In my opinion, all robot vacuums should have LIDAR. The improvements to mapping and navigation that this technology offers are huge, and it makes any vacuum that doesn’t include it seem way outdated.
Thankfully the Xiaomi Dreame D9 includes a full LIDAR system that utilizes SLAM technology to give the robot some real smarts when it comes to Navigation.
On the first clean, the robot will navigate around the entire house and create an internal map (which can be viewed via the app). This map can then be used to mark no go zones, no mop zones, invisible walls, etc. It also allows the robot to be much more efficient as it knows exactly where it is going and what is the most efficient way to get there and clean.
It’s a much better solution than the ‘drive around till you bump into things’ method of older/cheaper units.
You can program and connect to the Xiaomi Dreame D9 via the Xiaomi Home app. You can download it on the Google Play Store or Apple App Store.
It offers very similar functionality to its competitor’s app – in fact, it looks almost identical to the Roborock App.
The ability to see where your D9 is in real time is handy in several situations, so I was glad to see that the Xiaomi App includes a live map.
One of our biggest complaints with the unit is that it can’t save multiple maps. This makes it a real pain to transfer the unit to other areas such as multi-level dwellings. Although this feature will likely be added with a future firmware update.
When the robot has finished its first clean, you will be able to edit the map as required and separate rooms, and name them.
If you don’t want the vacuum to clean all the areas on the map, you can select specific rooms. For multiple room cleaning, the vacuum will clean them in the order you selected them.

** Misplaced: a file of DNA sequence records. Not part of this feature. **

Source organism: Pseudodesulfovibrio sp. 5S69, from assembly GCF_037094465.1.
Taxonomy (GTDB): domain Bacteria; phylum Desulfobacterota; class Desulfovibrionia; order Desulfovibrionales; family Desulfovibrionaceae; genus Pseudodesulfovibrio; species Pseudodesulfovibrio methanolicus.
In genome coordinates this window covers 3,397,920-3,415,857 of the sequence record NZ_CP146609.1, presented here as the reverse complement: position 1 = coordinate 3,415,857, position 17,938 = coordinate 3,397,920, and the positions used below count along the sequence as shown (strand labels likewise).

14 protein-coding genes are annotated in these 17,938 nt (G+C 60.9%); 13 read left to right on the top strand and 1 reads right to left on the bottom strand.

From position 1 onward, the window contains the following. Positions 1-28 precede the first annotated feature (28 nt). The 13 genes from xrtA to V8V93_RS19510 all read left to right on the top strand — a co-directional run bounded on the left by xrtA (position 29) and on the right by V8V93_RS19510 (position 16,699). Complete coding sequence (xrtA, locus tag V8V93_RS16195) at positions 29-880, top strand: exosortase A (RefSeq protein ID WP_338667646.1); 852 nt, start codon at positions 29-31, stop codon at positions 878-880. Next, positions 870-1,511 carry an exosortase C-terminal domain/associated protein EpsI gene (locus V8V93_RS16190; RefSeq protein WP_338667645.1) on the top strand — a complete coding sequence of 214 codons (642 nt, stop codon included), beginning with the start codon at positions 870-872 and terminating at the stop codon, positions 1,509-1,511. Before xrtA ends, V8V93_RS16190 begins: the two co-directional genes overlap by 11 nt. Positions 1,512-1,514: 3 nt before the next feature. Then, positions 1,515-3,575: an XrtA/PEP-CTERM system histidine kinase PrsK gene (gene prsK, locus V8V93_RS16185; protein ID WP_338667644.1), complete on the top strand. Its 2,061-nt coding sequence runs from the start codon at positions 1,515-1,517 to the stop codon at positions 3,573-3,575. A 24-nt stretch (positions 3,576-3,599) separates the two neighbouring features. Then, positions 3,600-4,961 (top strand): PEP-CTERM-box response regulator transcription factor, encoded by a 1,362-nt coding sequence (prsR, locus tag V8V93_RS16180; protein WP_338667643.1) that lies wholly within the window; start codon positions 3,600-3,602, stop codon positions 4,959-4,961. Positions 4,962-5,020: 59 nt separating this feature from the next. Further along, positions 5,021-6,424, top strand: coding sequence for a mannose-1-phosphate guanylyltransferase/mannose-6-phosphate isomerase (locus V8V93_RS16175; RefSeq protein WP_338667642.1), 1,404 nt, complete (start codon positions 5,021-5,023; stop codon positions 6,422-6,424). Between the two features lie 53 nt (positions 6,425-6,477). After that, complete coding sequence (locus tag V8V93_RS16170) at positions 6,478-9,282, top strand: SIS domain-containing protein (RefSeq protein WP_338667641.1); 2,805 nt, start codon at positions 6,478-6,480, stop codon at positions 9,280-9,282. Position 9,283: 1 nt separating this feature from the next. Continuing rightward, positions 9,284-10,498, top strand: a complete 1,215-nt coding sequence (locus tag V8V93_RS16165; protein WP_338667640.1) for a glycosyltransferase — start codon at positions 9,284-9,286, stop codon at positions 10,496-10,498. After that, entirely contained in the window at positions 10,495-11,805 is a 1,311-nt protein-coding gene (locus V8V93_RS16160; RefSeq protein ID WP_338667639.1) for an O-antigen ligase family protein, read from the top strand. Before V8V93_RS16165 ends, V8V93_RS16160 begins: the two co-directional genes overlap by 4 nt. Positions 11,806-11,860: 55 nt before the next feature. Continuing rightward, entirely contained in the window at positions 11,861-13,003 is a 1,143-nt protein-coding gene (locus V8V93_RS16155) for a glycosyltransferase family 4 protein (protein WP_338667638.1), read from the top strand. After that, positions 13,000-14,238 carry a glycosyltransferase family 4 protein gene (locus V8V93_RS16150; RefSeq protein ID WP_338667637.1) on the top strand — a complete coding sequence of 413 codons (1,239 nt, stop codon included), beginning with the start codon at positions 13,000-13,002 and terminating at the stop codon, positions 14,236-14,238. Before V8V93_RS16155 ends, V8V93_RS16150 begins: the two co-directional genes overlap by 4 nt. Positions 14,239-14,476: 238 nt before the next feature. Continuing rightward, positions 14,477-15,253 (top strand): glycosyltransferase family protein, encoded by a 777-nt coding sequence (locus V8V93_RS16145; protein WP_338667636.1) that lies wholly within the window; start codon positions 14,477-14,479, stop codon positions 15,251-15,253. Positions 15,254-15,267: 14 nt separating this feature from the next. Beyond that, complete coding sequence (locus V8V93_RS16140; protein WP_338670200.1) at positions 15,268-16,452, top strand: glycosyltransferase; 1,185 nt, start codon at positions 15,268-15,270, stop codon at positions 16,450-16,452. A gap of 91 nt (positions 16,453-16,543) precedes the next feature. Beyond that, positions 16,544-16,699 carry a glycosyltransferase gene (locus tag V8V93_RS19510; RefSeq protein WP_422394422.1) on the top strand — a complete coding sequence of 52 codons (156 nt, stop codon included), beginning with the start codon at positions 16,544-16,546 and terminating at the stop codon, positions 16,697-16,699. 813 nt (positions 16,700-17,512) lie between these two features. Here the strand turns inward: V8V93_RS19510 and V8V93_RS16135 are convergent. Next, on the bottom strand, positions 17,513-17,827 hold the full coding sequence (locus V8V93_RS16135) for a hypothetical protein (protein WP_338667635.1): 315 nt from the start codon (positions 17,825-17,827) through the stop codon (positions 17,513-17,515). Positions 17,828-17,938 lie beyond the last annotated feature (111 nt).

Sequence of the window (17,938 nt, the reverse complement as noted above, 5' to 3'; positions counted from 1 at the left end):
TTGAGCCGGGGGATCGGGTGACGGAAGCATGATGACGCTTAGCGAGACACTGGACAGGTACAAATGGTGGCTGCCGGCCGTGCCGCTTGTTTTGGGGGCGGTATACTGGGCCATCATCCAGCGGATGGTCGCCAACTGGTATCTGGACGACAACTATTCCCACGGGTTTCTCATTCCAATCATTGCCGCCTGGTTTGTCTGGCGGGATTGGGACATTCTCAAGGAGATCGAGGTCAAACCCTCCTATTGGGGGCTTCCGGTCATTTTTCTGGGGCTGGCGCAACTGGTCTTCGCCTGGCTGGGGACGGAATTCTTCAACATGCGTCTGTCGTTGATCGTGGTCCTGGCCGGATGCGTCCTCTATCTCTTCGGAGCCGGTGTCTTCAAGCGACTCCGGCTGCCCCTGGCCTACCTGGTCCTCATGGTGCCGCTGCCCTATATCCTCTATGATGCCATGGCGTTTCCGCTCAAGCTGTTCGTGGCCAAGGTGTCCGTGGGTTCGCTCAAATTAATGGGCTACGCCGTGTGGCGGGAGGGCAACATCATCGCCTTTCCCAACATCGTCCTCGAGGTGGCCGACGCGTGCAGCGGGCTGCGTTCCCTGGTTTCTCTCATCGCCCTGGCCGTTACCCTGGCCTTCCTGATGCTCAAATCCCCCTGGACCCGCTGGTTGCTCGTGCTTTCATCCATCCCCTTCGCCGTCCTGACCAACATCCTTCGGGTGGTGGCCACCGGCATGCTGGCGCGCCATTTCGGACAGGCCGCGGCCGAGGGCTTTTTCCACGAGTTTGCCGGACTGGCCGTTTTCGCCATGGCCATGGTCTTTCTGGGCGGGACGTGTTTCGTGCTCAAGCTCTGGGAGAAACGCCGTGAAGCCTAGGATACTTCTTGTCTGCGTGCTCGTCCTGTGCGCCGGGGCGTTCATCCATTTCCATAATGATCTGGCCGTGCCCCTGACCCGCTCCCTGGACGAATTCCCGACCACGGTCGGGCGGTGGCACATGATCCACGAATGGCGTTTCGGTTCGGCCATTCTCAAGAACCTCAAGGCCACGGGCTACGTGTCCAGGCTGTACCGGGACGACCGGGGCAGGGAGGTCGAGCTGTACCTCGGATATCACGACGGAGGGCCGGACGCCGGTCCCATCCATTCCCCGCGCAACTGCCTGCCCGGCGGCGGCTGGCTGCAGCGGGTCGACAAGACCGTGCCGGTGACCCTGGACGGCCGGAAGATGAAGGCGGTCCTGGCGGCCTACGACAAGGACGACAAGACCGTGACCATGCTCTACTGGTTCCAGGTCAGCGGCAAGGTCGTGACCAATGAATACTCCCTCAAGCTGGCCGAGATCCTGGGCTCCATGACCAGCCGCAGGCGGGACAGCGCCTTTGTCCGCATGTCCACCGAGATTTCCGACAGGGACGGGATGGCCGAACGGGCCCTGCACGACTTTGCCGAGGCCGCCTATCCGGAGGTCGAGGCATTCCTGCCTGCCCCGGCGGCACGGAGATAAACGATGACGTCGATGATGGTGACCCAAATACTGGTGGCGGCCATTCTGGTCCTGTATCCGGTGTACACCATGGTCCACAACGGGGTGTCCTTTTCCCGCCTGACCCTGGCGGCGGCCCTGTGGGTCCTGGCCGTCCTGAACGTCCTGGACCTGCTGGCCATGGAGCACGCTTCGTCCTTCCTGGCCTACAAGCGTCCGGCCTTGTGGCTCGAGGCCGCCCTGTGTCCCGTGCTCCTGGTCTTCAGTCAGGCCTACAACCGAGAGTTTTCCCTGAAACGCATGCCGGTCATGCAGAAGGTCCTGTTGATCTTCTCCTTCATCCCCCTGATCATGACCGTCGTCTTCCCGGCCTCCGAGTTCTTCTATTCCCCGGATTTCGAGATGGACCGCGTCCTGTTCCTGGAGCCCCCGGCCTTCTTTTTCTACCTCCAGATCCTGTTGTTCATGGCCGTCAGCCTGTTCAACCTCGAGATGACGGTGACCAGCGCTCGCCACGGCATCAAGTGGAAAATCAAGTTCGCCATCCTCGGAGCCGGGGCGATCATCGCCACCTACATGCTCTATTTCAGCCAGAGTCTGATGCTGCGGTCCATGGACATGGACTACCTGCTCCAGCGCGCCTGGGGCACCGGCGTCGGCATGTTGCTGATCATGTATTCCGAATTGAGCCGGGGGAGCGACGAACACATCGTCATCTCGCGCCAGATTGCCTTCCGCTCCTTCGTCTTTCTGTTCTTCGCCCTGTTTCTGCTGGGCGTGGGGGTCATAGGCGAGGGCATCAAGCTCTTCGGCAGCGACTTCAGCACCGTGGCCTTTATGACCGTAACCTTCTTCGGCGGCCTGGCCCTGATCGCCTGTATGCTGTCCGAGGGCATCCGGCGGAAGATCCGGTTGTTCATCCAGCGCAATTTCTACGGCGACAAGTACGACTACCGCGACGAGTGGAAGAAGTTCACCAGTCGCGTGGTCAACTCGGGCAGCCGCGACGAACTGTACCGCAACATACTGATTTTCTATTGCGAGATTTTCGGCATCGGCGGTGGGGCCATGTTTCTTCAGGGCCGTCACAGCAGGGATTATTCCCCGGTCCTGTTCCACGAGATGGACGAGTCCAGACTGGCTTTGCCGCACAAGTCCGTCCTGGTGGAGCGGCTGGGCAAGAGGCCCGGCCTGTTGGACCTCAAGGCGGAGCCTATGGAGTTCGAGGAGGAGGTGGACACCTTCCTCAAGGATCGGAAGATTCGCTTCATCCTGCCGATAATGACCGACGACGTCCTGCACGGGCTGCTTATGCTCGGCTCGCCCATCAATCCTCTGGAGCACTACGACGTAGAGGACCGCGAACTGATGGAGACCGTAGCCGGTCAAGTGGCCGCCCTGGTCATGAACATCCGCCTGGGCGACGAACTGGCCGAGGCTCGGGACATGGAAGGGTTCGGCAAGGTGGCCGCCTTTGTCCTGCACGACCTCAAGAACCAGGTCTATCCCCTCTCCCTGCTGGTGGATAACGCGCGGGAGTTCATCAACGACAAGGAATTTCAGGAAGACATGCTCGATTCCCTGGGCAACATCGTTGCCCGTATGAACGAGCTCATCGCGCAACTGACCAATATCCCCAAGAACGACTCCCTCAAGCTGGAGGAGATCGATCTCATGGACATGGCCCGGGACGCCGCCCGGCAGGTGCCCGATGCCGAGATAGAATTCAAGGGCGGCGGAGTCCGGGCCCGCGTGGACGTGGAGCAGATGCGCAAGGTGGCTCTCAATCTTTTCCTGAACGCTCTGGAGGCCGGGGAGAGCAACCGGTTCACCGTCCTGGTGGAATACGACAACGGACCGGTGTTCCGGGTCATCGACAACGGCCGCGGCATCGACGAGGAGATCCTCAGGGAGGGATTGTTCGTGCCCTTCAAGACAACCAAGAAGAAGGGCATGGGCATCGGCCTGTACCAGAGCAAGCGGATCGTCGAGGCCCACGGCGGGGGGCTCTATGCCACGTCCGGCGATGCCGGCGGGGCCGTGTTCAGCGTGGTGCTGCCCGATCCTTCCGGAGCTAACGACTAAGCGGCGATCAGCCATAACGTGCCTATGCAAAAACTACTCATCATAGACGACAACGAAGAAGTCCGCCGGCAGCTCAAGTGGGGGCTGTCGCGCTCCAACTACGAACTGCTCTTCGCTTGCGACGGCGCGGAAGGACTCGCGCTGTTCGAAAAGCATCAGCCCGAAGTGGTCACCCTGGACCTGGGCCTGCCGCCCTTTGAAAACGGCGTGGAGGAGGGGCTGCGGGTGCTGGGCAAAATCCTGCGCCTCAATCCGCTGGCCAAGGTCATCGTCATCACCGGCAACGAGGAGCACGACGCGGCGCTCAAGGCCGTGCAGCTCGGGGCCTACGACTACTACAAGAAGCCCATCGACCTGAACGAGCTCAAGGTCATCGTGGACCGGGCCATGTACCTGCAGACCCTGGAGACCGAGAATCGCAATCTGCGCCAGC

Another handy feature is the ability to tell the D9 to clean the room multiple times. You can also set the vacuum power level and the mop water amount.
No Go Zones and Invisible Walls
No Go zones make it easy to mark areas that are out of bounds to the vacuum.
Just some examples of when I have found this to be useful:
- Avoid items of furniture such as lamps that may be pulled over by the vacuum
- Avoid toys that are set up in a certain area
- Avoid areas where the vacuum tends to get stuck
Invisible walls act similarly, but instead, they act as a virtual wall that the vacuum cannot pass. This is useful if you need to stop the vacuum from going into certain rooms that don’t have closeable doors.
No Mop Zones
No mop zones are simply areas of the map where the vacuum will not mop the floors. I found this useful in our living area where we have tiled floors that need mopping, but also have a rug on the floor in front of the TV.
Obviously, I don’t want the rug to me mopped, so I set that as a no mop zone and that solved the problem
Carpet boost is a feature that ramps up the suction power when the vacuum detects it is on a carpeted floor. The Dreame D9 detected carpets fairly accurately and the extra suction is great, especially on high pile carpets.
If you want to truly automate your cleaning, then taking advantage of the scheduling function is the way to do it. Simply choose the times you want the vacuum to start its clean, and it will automatically go about its business. You will, of course, have to empty the dustbin still.